Not Sure Which Way To Proceed

Topic 21846 | Page 1

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Lynn H.'s Comment
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Guys, I don't know what to do, and my mind is going in circles trying to figure it out. I still want to do this truck thing. I really, really do. You know what happened at Prime. I worked so hard and learned everything and demonstrated I could do everything but was so sick the whole time with fever and...well I'll spare the details, but I messed up so bad on testing day and got sent home. The guy, though- I appreciate how obviously he did not relish giving me this news and emphasized that I'm smart and I can do it, and I can come back. I'd love to come back! After my CDL , though, and I don't have one yet.

And I'd love to go to a school. They recommended Sage, but I don't live near Sage, I don't live near any CDL school which means I have to do company sponsored training again which means I'm down to Swift and CR England. I signed up for Swift on the 20th, but I'm terrified I'll have a bad day again. And fail again. And get sent home again. I keep telling myself how I learned everything. I did it. I know I can, but still I worry. Maybe I'm not cut out for this, after all. Maybe that's why I got sick. Tough truck drivers do not get sick.

I think what's making this all so horrifying is that my son is waiting on me to do this so I can help him with something he wants to do. Only because I told him I would, but now he's waiting on me. If it were just me, I'd take my time, and it'll happen when it happens, but when your family is counting on you...and I keep trying to figure out how to do to a school like Prime said, but I can't figure out how to do that. And company sponsored training moved too fast for me, I guess. Did it? Or was I just sick. I don't know. All I know is I failed. I'm not sure what to do.

Please advise.

CDL:

Commercial Driver's License (CDL)

A CDL is required to drive any of the following vehicles:

  • Any combination of vehicles with a gross combined weight rating (GCWR) of 26,001 or more pounds, providing the gross vehicle weight rating (GVWR) of the vehicle being towed is in excess of 10,000 pounds.
  • Any single vehicle with a GVWR of 26,001 or more pounds, or any such vehicle towing another not in excess of 10,000 pounds.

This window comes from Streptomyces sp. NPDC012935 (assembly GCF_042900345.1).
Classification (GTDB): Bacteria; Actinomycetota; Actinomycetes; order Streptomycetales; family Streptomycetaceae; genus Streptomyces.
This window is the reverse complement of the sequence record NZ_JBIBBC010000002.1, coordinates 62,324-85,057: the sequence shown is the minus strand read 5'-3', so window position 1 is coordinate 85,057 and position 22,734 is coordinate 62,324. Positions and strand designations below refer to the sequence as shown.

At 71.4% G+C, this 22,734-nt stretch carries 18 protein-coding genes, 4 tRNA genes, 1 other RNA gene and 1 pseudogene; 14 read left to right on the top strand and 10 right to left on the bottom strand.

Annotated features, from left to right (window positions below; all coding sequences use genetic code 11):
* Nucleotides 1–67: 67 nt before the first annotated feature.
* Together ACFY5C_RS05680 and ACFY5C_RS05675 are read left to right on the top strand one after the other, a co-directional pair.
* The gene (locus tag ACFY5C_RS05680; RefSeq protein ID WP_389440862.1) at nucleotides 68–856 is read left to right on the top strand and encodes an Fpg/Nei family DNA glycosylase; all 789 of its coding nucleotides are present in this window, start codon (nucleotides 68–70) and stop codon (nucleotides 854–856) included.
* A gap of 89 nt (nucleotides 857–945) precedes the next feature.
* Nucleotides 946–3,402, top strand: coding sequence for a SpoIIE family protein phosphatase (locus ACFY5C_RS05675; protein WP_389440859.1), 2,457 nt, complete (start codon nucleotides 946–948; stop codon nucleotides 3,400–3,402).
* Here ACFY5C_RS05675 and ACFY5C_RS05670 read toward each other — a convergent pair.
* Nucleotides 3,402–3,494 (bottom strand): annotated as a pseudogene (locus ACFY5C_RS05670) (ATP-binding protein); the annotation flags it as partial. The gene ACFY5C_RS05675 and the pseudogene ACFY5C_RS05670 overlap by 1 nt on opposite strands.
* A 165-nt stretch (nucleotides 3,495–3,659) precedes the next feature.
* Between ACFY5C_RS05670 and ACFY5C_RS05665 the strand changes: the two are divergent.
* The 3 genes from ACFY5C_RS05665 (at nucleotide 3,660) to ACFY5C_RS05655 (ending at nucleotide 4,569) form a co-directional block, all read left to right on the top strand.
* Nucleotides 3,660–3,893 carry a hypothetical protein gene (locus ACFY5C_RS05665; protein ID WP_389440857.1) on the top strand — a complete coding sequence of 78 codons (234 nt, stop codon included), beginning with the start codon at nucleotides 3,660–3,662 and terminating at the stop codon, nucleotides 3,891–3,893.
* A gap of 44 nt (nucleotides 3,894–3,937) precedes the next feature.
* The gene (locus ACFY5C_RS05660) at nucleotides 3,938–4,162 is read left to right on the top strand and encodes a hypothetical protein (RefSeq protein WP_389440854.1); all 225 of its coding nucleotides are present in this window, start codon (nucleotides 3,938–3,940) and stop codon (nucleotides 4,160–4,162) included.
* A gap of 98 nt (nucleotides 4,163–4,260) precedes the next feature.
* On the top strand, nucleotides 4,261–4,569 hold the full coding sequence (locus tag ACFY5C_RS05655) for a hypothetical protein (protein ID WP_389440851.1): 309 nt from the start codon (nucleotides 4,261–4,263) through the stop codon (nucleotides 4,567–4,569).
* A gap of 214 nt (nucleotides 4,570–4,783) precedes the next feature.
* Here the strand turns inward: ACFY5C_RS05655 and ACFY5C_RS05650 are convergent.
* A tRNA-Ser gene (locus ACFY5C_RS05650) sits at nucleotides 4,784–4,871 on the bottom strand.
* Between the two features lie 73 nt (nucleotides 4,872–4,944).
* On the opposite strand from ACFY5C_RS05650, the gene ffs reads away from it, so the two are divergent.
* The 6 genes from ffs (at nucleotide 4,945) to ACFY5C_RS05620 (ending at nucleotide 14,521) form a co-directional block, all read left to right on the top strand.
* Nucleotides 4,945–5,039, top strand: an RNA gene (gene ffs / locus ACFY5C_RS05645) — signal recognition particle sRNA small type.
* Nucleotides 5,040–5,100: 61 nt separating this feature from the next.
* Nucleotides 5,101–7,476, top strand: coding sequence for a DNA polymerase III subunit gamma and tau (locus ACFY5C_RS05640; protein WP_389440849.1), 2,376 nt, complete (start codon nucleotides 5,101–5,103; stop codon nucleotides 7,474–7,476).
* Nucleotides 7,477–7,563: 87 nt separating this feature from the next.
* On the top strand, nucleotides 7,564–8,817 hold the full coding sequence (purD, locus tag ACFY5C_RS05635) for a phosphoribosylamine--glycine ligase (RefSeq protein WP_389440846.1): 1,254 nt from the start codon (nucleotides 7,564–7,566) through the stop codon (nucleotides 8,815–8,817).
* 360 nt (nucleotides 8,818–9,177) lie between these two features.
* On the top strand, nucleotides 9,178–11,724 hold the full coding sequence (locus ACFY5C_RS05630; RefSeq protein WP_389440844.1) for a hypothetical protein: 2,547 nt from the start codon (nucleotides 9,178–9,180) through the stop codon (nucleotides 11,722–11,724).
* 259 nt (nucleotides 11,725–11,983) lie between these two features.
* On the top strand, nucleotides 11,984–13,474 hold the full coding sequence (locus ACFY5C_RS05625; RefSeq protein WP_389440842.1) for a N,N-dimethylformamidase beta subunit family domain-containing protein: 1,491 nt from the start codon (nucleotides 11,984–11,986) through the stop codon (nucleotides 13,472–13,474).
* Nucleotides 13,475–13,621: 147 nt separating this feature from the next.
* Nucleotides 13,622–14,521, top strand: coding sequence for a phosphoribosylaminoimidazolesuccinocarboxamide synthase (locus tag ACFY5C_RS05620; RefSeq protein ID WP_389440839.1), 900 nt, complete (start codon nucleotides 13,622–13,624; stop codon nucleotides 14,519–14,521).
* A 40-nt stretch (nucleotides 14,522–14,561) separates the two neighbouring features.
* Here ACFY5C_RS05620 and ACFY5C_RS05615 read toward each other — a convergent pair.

• Any vehicle, regardless of size, designed to transport 16 or more persons, including the driver.
  • Any vehicle required by federal regulations to be placarded while transporting hazardous materials.

Company Sponsored Training:

A Company-Sponsored Training Program is a school that is owned and operated by a trucking company.

The schooling often requires little or no money up front. Instead of paying up-front tuition you will sign an agreement to work for the company for a specified amount of time after graduation, usually around a year, at a slightly lower rate of pay in order to pay for the training.

If you choose to quit working for the company before your year is up, they will normally require you to pay back a prorated amount of money for the schooling. The amount you pay back will be comparable to what you would have paid if you went to an independently owned school.

Company-sponsored training can be an excellent way to get your career underway if you can't afford the tuition up front for private schooling.

Banks's Comment
member avatar

I know what it's like to disappoint you kid, I understand how you feel. The thing here is that you need to put all of that out of your head. You've picked a company and they're going to guide you, but this is all on you. We all fail at some point or another, it's human nature. That doesn't define you, though. It's how you handle it that defines you. It's not how many times you get knocked down; its how fast you get up each time. Your son is waiting on you, but that doesn't mean he's disappointed in you or having any negative feelings towards you. This process is stressful beginning to end because you either really want it or really need it. Nobody goes through this for just a job. Go to your training ask a million and one questions, take a bunch of notes and show them your serious. They'll be more than happy to help you and invest in you. Bad days are the beginning. The days get better as you go on.

SAP:

Substance Abuse Professional